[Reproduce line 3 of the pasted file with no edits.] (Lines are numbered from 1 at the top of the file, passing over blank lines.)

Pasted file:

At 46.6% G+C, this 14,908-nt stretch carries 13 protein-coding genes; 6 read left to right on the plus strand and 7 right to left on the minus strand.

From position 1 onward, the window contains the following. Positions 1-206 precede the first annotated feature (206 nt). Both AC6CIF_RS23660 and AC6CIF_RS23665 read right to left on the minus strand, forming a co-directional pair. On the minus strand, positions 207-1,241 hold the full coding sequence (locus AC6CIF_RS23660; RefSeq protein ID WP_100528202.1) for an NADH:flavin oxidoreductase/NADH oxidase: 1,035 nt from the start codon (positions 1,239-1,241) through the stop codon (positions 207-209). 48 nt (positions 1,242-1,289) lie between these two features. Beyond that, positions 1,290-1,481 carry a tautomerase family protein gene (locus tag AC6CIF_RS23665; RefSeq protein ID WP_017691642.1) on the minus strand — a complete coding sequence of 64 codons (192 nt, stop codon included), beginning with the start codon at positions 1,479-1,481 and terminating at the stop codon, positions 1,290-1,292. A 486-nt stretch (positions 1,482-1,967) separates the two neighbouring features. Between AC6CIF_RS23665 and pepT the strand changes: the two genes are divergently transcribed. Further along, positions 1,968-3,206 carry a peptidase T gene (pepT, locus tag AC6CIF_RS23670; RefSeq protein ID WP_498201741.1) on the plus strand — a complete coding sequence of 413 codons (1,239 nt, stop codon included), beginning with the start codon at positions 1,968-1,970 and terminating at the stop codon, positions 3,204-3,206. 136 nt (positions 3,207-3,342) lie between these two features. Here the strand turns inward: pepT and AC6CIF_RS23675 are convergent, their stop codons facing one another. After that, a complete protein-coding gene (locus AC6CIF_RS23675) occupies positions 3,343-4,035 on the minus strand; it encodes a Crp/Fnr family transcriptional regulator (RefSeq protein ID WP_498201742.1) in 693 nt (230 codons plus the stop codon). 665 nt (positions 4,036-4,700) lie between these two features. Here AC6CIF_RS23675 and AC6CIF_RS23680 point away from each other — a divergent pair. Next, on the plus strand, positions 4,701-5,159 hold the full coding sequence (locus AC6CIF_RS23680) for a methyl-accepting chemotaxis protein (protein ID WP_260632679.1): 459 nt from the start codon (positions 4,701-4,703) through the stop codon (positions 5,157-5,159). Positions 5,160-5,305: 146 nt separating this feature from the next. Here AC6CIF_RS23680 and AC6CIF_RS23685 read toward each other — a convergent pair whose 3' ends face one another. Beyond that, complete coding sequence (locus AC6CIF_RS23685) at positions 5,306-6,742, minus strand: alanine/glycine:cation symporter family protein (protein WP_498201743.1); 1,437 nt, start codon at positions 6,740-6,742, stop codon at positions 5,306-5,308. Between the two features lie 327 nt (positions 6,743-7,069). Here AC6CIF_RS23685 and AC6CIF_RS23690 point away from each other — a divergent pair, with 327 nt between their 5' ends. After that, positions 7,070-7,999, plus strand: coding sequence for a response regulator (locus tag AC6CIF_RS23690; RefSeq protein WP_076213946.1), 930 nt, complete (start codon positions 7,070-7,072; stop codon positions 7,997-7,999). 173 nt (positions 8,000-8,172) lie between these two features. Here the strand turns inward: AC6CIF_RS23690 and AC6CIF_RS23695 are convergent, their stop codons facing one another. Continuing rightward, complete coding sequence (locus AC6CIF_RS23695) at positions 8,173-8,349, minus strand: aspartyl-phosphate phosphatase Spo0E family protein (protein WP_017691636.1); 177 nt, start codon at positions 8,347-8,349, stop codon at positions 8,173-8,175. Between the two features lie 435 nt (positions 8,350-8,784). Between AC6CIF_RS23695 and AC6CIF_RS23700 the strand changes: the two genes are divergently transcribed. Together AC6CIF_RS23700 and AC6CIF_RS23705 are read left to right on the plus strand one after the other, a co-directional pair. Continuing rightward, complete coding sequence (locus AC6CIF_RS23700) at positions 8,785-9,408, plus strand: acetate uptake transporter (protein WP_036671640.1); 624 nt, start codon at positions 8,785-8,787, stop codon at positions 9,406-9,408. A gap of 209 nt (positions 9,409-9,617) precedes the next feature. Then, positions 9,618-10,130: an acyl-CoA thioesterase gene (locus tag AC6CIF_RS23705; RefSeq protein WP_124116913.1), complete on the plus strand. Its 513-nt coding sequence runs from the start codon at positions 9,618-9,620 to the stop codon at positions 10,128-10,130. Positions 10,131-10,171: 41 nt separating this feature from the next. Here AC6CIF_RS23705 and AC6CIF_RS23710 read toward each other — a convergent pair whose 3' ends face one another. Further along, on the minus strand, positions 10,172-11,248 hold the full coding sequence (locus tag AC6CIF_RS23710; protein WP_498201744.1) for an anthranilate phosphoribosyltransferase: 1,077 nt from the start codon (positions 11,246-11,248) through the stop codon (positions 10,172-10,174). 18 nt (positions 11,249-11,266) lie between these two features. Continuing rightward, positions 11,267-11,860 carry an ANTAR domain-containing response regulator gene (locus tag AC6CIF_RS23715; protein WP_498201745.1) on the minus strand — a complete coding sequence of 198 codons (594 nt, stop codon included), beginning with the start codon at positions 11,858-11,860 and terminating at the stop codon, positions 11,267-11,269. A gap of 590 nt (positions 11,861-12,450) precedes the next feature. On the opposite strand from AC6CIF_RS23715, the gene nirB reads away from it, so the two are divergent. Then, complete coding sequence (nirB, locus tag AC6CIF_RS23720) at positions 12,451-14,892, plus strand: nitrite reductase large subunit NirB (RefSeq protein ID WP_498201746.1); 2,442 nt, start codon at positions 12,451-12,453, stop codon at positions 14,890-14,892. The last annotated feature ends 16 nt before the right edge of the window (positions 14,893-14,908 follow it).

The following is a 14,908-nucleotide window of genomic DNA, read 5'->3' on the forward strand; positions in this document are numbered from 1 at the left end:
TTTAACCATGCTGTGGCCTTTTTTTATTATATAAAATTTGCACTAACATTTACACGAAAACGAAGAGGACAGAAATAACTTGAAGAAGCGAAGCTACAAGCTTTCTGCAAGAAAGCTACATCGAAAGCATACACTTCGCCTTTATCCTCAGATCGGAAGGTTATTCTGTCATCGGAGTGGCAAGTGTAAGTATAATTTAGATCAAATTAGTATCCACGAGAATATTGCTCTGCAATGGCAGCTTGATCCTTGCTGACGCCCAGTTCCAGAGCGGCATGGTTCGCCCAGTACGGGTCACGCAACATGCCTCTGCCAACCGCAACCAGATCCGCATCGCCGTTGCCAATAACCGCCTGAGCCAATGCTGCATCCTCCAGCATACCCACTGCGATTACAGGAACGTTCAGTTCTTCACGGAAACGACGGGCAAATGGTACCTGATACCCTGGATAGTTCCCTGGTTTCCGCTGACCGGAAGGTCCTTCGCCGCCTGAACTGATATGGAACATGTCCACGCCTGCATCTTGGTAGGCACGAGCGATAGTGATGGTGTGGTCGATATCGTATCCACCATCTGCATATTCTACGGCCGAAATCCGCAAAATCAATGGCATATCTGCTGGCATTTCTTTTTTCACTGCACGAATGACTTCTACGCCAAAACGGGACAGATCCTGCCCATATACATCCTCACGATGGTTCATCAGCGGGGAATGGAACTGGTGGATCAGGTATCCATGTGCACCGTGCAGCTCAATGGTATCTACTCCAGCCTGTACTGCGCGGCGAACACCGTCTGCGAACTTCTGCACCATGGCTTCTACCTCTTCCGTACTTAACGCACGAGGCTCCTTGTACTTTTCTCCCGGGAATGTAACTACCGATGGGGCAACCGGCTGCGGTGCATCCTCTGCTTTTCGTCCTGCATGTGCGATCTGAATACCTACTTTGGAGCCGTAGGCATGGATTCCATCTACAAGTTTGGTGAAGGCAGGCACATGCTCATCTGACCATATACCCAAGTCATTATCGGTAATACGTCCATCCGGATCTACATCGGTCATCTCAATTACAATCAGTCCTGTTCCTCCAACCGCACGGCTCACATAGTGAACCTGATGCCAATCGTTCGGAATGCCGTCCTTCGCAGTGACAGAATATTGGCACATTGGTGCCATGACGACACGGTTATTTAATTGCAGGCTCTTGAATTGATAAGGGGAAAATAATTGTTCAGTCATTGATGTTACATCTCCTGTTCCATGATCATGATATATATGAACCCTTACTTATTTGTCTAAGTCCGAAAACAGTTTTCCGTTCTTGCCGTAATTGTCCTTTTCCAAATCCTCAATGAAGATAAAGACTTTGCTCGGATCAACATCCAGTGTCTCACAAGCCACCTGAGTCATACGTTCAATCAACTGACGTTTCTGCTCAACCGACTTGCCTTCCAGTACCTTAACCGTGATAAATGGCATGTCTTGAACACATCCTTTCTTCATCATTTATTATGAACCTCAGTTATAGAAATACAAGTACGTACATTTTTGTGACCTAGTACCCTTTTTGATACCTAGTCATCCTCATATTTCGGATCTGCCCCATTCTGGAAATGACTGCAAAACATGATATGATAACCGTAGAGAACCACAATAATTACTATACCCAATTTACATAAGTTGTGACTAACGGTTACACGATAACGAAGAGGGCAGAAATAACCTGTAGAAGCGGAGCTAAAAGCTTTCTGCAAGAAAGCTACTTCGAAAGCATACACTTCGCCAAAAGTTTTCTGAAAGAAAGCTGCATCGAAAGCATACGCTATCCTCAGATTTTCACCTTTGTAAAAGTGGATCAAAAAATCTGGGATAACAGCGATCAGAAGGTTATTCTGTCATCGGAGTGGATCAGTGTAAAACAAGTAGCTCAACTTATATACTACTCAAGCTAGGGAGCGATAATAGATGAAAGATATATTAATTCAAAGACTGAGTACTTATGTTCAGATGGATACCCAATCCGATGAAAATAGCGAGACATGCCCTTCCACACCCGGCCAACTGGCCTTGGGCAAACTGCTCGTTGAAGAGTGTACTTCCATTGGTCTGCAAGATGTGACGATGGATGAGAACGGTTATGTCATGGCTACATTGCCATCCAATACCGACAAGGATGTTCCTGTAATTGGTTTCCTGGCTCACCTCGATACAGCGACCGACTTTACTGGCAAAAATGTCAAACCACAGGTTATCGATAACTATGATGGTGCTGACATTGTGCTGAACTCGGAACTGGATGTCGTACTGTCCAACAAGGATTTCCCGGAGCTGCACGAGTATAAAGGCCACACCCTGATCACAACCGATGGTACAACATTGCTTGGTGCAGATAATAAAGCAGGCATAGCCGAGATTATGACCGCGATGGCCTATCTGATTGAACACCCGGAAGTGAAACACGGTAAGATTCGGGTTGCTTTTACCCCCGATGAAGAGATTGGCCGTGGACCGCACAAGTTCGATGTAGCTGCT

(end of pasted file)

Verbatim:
The following is a 14,908-nucleotide window of genomic DNA, read 5'->3' on the forward strand; positions in this document are numbered from 1 at the left end: